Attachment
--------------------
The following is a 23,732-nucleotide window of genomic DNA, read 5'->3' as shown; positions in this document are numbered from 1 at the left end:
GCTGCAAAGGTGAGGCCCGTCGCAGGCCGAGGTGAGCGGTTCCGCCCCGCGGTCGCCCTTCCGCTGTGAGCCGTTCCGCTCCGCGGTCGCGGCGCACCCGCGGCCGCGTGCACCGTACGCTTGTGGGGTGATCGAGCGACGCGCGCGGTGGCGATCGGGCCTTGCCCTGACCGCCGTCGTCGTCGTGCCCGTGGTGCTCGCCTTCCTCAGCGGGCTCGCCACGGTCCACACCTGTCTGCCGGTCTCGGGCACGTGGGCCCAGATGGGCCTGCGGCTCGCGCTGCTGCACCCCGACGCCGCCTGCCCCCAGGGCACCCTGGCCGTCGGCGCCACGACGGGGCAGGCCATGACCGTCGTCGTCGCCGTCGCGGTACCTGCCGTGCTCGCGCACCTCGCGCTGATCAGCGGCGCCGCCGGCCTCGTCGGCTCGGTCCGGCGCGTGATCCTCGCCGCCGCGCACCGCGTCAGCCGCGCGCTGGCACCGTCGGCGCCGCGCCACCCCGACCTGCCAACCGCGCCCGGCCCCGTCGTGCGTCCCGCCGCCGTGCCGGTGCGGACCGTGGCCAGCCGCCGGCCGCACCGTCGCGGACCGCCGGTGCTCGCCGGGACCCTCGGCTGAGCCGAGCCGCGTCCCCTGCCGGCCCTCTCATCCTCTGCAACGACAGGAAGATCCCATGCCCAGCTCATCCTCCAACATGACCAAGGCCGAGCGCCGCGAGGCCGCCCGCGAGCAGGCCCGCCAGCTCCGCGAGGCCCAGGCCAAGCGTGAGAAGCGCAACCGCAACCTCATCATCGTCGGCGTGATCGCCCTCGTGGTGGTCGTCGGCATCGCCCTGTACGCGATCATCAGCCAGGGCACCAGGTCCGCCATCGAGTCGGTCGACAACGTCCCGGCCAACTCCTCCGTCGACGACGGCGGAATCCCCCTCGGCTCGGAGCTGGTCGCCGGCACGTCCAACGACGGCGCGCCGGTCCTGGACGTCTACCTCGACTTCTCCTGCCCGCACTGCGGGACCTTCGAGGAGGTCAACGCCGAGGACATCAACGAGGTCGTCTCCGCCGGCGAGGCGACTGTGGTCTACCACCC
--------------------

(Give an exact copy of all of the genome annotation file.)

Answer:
The following is a 23,732-nucleotide window of genomic DNA, read 5'->3' as shown; positions in this document are numbered from 1 at the left end:
GCTGCAAAGGTGAGGCCCGTCGCAGGCCGAGGTGAGCGGTTCCGCCCCGCGGTCGCCCTTCCGCTGTGAGCCGTTCCGCTCCGCGGTCGCGGCGCACCCGCGGCCGCGTGCACCGTACGCTTGTGGGGTGATCGAGCGACGCGCGCGGTGGCGATCGGGCCTTGCCCTGACCGCCGTCGTCGTCGTGCCCGTGGTGCTCGCCTTCCTCAGCGGGCTCGCCACGGTCCACACCTGTCTGCCGGTCTCGGGCACGTGGGCCCAGATGGGCCTGCGGCTCGCGCTGCTGCACCCCGACGCCGCCTGCCCCCAGGGCACCCTGGCCGTCGGCGCCACGACGGGGCAGGCCATGACCGTCGTCGTCGCCGTCGCGGTACCTGCCGTGCTCGCGCACCTCGCGCTGATCAGCGGCGCCGCCGGCCTCGTCGGCTCGGTCCGGCGCGTGATCCTCGCCGCCGCGCACCGCGTCAGCCGCGCGCTGGCACCGTCGGCGCCGCGCCACCCCGACCTGCCAACCGCGCCCGGCCCCGTCGTGCGTCCCGCCGCCGTGCCGGTGCGGACCGTGGCCAGCCGCCGGCCGCACCGTCGCGGACCGCCGGTGCTCGCCGGGACCCTCGGCTGAGCCGAGCCGCGTCCCCTGCCGGCCCTCTCATCCTCTGCAACGACAGGAAGATCCCATGCCCAGCTCATCCTCCAACATGACCAAGGCCGAGCGCCGCGAGGCCGCCCGCGAGCAGGCCCGCCAGCTCCGCGAGGCCCAGGCCAAGCGTGAGAAGCGCAACCGCAACCTCATCATCGTCGGCGTGATCGCCCTCGTGGTGGTCGTCGGCATCGCCCTGTACGCGATCATCAGCCAGGGCACCAGGTCCGCCATCGAGTCGGTCGACAACGTCCCGGCCAACTCCTCCGTCGACGACGGCGGAATCCCCCTCGGCTCGGAGCTGGTCGCCGGCACGTCCAACGACGGCGCGCCGGTCCTGGACGTCTACCTCGACTTCTCCTGCCCGCACTGCGGGACCTTCGAGGAGGTCAACGCCGAGGACATCAACGAGGTCGTCTCCGCCGGCGAGGCGACTGTGGTCTACCACCC